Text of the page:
A good hair day
by Amy Reardon, Captain –
I left the house today feeling almost smug because I was actually having a good hair day. (Those readers who know me understand how few and far between those days are.) On my agenda for the day was the important annual luncheon for the Salvation Army in King County, Washington. Significant members of the community and local celebrities always attend such an event, so it was a mighty fine day for my hair to look so good.
Before the luncheon began, I made a trip to the ladies’ room. As I stopped to wash my hands (and admire my hair in the mirror), I passed two young women who were also looking in the mirror. While tucking a wayward curl back into its preordained spot, I noticed that these women were, oddly enough, wearing sashes across their torsos.
Curiosity peaked, I focused in on the sashes. The sashes informed me that I was standing beside Miss Washington, and just to her right was Miss Teen Washington: two beauty queens and me before the same mirror. My eyes turned upward to their flawless faces and their perfectly coiffed hair, upon which they were mounting their tiaras. I felt like a gargoyle.
I went into the banquet room where I ran into my corps officer, Captain Rob Birks. I shared the incident with him and our friend, Major Lani Chamness. Once Rob recovered from his laughter, he said, “Come on, Amy, you must have won Best Musician at camp, or something like that.”
“Oh, wait!” I replied. “I’ve got something even better than that! I was Little Miss Grandview of 1976 at the Army’s camp in Georgia! I still have the tiara in my garage!”
“Well, then,” Lani chimed in, with a twinkle in her eye, “you’ve got a lot in common with those women.”
I mused over the absurdity of it all. Little Miss Grandview 1976 and the current Misses Washington. My “good hair day” juxtaposed with the elegance and youthful beauty of the two beauty queens. There had to be a life lesson in there somewhere…
And I think there is a lesson, if the reader will allow me to illustrate an important biblical truth with my silly little story.
When I thought I was having a good hair day, I wasn’t using a very high standard. It’s far more comfortable to keep the standard low. When we compare ourselves to other members of fallen humanity, we see ourselves as quite good. We look at our shining good deeds. We evaluate our motives as virtuous, though such an evaluation can be highly suspect. We pay our taxes and are kind to others. We even attend church. With this resume, a person might view himself as close to heroic! But the standard isn’t high enough.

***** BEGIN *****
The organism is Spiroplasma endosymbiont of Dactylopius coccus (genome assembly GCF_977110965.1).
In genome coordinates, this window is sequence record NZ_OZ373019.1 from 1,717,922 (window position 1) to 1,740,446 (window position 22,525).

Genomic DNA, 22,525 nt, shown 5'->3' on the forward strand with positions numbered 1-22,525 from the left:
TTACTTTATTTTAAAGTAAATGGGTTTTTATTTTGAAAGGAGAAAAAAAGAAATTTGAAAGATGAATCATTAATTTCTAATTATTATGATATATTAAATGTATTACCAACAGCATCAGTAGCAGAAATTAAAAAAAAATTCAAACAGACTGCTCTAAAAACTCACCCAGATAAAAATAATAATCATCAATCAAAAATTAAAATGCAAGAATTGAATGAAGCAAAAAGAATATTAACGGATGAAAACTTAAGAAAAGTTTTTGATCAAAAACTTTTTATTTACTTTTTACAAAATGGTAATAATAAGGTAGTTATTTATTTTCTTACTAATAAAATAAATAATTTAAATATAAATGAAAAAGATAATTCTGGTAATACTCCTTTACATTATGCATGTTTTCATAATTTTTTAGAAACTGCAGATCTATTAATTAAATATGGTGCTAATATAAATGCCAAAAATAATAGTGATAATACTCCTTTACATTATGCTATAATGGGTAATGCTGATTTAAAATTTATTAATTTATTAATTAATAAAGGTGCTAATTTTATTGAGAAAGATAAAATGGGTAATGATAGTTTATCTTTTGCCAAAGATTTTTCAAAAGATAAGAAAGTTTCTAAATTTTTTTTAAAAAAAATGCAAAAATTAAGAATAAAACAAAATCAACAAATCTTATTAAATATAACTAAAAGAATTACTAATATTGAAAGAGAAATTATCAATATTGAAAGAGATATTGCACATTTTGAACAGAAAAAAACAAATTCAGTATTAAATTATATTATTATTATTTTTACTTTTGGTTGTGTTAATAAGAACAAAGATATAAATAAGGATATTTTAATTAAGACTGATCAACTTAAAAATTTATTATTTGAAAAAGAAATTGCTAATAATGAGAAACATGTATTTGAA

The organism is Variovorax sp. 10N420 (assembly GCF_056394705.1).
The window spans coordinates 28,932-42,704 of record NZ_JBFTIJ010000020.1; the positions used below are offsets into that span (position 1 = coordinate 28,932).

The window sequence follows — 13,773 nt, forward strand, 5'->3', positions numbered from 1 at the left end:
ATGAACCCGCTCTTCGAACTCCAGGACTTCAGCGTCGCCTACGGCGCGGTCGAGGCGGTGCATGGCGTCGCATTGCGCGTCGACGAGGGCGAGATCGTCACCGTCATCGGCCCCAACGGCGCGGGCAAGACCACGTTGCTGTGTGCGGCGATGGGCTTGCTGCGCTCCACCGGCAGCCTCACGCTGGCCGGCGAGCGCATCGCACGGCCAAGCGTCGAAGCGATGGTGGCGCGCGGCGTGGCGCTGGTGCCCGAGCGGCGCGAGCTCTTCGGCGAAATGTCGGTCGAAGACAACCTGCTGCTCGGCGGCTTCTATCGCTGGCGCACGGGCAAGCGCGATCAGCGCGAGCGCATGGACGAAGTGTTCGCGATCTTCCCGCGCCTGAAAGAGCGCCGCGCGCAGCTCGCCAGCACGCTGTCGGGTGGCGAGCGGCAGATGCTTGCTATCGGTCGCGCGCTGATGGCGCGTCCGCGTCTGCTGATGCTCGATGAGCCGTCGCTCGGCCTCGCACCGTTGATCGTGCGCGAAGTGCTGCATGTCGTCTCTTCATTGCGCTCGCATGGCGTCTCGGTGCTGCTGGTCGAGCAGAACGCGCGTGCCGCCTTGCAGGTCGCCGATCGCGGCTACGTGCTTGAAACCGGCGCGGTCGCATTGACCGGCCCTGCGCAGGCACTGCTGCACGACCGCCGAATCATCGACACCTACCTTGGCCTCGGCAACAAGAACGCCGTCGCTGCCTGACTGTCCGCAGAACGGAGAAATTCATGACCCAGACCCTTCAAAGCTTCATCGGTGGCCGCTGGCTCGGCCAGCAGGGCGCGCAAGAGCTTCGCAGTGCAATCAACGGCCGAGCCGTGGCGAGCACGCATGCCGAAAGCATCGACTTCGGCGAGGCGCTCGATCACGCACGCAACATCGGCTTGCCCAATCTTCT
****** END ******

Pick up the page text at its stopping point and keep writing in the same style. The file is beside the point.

My reality check came when I stood next to someone who was, if you will, “perfect.” Every hair in place. A bejeweled crown upon her head to proclaim to everyone that she was a cut above the rest of us. It was only when I stood next to this woman that I realized how base my standard was. Isaiah 64:6 says “our righteous deeds are like a filthy cloth” before God. Anything we do is inexpressibly substandard in light of his perfection.
I think a lot of people don’t realize their need for Christ because they never look into the face of perfection. They are too busy staring at their own gorgeous reflection. When they do look around them, it is to compare themselves to equally flawed, or even more flawed, people. It’s like that Twilight Zone episode where everyone has the face of a pig, and they don’t realize how ugly they truly are. Every human falls short of the mark, so I really look pretty good by comparison, right? At least, I look normal.
Even Christians can get spiritually smug. They fall into the comparison trap too, and find themselves rating pretty high when pitted against their neighbors. But that isn’t God’s standard. I Peter 1:15 and 16 reads this way: “Instead, as he who called you is holy, be holy yourselves in all your conduct; for it is written, ‘You shall be holy, for I am holy.’”
In other words, God wants us to turn our eyes toward the truly beautiful One, with the eternal crown upon his head, and model ourselves after him. He is the standard. He is the Beautiful King. (And, fortunately, he doesn’t care a bit about how your hair looks.)